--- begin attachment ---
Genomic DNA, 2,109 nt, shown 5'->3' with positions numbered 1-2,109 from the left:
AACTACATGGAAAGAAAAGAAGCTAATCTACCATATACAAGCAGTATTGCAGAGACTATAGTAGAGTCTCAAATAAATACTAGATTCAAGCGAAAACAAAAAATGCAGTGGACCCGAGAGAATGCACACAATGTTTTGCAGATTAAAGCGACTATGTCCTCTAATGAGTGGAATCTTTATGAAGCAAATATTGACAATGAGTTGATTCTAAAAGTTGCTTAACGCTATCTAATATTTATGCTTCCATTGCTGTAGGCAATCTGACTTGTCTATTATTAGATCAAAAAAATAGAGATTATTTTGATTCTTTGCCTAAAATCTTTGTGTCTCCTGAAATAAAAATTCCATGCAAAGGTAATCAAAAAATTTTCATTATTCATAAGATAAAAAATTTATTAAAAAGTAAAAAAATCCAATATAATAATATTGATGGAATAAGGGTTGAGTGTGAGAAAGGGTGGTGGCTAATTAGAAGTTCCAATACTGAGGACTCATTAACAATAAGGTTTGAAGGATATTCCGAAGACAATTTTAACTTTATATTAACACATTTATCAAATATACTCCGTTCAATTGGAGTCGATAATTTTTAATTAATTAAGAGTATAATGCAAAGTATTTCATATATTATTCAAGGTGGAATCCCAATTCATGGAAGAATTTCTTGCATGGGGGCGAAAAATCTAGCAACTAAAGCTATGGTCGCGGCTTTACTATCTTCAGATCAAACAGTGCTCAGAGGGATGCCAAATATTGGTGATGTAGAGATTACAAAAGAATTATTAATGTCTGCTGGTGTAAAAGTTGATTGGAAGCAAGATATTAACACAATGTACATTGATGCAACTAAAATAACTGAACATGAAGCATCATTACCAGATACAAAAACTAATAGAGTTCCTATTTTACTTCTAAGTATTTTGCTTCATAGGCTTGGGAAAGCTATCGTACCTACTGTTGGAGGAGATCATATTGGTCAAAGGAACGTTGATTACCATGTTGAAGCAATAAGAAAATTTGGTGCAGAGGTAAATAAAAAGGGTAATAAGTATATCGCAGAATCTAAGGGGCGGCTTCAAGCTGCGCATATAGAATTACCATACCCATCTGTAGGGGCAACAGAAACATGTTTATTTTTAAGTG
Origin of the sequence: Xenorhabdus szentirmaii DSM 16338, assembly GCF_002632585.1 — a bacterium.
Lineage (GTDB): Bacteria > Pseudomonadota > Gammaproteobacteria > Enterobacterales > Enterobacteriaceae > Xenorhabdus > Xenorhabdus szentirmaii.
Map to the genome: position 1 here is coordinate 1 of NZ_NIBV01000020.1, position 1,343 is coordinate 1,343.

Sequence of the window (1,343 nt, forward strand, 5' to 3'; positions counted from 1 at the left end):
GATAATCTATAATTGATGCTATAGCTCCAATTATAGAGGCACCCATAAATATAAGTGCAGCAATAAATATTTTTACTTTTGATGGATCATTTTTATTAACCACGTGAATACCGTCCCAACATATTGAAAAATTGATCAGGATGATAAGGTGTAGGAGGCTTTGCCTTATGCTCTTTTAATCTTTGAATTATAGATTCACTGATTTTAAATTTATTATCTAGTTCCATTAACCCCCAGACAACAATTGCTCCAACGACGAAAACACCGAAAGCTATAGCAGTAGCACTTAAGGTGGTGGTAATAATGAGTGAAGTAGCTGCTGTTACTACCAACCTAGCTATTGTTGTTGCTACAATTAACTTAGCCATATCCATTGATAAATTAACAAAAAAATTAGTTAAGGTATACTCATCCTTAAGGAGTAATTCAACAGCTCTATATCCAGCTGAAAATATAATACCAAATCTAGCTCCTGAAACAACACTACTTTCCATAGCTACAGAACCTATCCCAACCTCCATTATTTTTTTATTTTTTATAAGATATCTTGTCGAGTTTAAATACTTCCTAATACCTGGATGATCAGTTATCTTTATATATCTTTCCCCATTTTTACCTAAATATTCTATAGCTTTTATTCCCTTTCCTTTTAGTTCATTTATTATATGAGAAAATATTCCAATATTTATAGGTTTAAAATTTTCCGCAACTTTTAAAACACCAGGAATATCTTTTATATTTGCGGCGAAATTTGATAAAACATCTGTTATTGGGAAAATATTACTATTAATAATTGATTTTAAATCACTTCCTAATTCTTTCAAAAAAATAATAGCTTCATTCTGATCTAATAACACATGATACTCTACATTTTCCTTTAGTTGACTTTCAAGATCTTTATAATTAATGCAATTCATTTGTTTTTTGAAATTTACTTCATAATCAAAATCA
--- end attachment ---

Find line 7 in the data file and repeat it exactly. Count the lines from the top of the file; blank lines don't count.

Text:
GATAATCTATAATTGATGCTATAGCTCCAATTATAGAGGCACCCATAAATATAAGTGCAGCAATAAATATTTTTACTTTTGATGGATCATTTTTATTAACCACGTGAATACCGTCCCAACATATTGAAAAATTGATCAGGATGATAAGGTGTAGGAGGCTTTGCCTTATGCTCTTTTAATCTTTGAATTATAGATTCACTGATTTTAAATTTATTATCTAGTTCCATTAACCCCCAGACAACAATTGCTCCAACGACGAAAACACCGAAAGCTATAGCAGTAGCACTTAAGGTGGTGGTAATAATGAGTGAAGTAGCTGCTGTTACTACCAACCTAGCTATTGTTGTTGCTACAATTAACTTAGCCATATCCATTGATAAATTAACAAAAAAATTAGTTAAGGTATACTCATCCTTAAGGAGTAATTCAACAGCTCTATATCCAGCTGAAAATATAATACCAAATCTAGCTCCTGAAACAACACTACTTTCCATAGCTACAGAACCTATCCCAACCTCCATTATTTTTTTATTTTTTATAAGATATCTTGTCGAGTTTAAATACTTCCTAATACCTGGATGATCAGTTATCTTTATATATCTTTCCCCATTTTTACCTAAATATTCTATAGCTTTTATTCCCTTTCCTTTTAGTTCATTTATTATATGAGAAAATATTCCAATATTTATAGGTTTAAAATTTTCCGCAACTTTTAAAACACCAGGAATATCTTTTATATTTGCGGCGAAATTTGATAAAACATCTGTTATTGGGAAAATATTACTATTAATAATTGATTTTAAATCACTTCCTAATTCTTTCAAAAAAATAATAGCTTCATTCTGATCTAATAACACATGATACTCTACATTTTCCTTTAGTTGACTTTCAAGATCTTTATAATTAATGCAATTCATTTGTTTTTTGAAATTTACTTCATAATCAAAATCA